Women with endometriosis should never have to suffer in silence.
Clinical sexologist Dr Eve says that not enough public conversations are being had about the condition which is said to affect one in 10 women of reproductive age.
Endometriosis is an often painful disorder in which tissue that normally lines the inside of the uterus grows outside the uterus.
Chronic pelvic pain, pain during sex, pain during menstruation, excessive bleeding and infertility are some of the symptoms of endometriosis.
The average time it takes for a woman to be diagnosed with the condition is eight to 10 years because society often brushes off a woman's pain, says Dr Eve.
While there is no cure for endometriosis, early diagnosis can lead to better treatment to manage the disease.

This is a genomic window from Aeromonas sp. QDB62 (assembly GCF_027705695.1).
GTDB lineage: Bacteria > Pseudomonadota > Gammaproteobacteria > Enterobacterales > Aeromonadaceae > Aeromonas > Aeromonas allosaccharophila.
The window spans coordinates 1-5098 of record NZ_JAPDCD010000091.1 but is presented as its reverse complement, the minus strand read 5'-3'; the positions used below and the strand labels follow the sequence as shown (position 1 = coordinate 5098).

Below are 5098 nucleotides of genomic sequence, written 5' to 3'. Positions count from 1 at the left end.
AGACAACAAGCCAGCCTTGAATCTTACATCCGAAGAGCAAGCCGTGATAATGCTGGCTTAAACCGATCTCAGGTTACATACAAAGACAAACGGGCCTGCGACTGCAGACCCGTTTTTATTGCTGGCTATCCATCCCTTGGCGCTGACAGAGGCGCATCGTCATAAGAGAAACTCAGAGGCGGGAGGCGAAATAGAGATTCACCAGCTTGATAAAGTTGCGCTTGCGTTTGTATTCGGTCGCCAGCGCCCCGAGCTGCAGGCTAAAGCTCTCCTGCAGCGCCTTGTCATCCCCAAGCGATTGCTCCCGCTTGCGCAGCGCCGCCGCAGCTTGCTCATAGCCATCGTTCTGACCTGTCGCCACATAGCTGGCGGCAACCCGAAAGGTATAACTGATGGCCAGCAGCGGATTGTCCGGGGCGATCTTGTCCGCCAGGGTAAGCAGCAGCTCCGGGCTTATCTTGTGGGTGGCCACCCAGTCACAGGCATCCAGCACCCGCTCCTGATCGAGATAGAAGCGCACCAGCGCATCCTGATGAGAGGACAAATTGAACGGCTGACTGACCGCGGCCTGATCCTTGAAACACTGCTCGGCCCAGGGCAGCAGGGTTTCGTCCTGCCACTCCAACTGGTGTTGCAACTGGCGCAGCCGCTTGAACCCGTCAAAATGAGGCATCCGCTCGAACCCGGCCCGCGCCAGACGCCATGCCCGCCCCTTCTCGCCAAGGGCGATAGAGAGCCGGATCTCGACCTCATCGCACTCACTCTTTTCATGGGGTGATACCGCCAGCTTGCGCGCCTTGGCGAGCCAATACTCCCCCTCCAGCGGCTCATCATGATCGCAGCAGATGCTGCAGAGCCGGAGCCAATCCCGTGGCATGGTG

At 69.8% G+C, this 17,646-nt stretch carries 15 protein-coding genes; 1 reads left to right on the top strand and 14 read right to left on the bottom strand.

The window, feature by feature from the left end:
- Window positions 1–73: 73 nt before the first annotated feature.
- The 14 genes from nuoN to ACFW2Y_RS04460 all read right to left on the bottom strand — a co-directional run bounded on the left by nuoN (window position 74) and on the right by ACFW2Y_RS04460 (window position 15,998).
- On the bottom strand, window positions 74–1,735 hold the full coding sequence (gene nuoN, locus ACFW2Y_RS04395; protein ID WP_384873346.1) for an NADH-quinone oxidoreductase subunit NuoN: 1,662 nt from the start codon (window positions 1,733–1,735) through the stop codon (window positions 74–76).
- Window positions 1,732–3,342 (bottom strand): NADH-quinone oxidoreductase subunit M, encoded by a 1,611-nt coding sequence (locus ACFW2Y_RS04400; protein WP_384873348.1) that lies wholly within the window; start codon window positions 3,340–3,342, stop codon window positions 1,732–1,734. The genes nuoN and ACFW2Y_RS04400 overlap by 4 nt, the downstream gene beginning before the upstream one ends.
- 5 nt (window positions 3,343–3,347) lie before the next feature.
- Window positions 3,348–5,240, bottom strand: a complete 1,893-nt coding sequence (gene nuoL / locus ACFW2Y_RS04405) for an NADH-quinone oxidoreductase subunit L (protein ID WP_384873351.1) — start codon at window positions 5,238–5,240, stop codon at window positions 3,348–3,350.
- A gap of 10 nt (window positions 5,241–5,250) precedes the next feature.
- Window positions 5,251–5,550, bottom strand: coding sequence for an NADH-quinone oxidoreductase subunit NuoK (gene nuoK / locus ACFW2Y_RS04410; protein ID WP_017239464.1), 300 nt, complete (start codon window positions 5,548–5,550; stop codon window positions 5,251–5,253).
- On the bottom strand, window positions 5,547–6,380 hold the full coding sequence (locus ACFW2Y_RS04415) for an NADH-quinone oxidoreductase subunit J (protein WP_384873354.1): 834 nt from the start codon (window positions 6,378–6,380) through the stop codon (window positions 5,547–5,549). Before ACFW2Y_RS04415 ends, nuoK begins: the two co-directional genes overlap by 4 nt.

Dr Eve explains that normalising the pain of endometriosis can lead to other health complications and negatively affect sex, sexuality and relationships.
She says it is important to discuss endometriosis without shame.
Dr Eve's website offers tips on how to navigate sex and intimacy for couples dealing with endometriosis.
For women who have endometriosis from an early age, the pain remains and remains.— Dr Eve, clinical sexologist
It takes eight to 10 years before the diagnosis is given because women are told that it's all in their head or that pain is normal.— Dr Eve, clinical sexologist
The discussions are so secretive and silent.— Dr Eve, clinical sexologist
Take a listen to the expert discussion and Dr Eve answer key questions:
This article first appeared on 702 : It's time to talk openly about the pain of endometriosis, says Dr Eve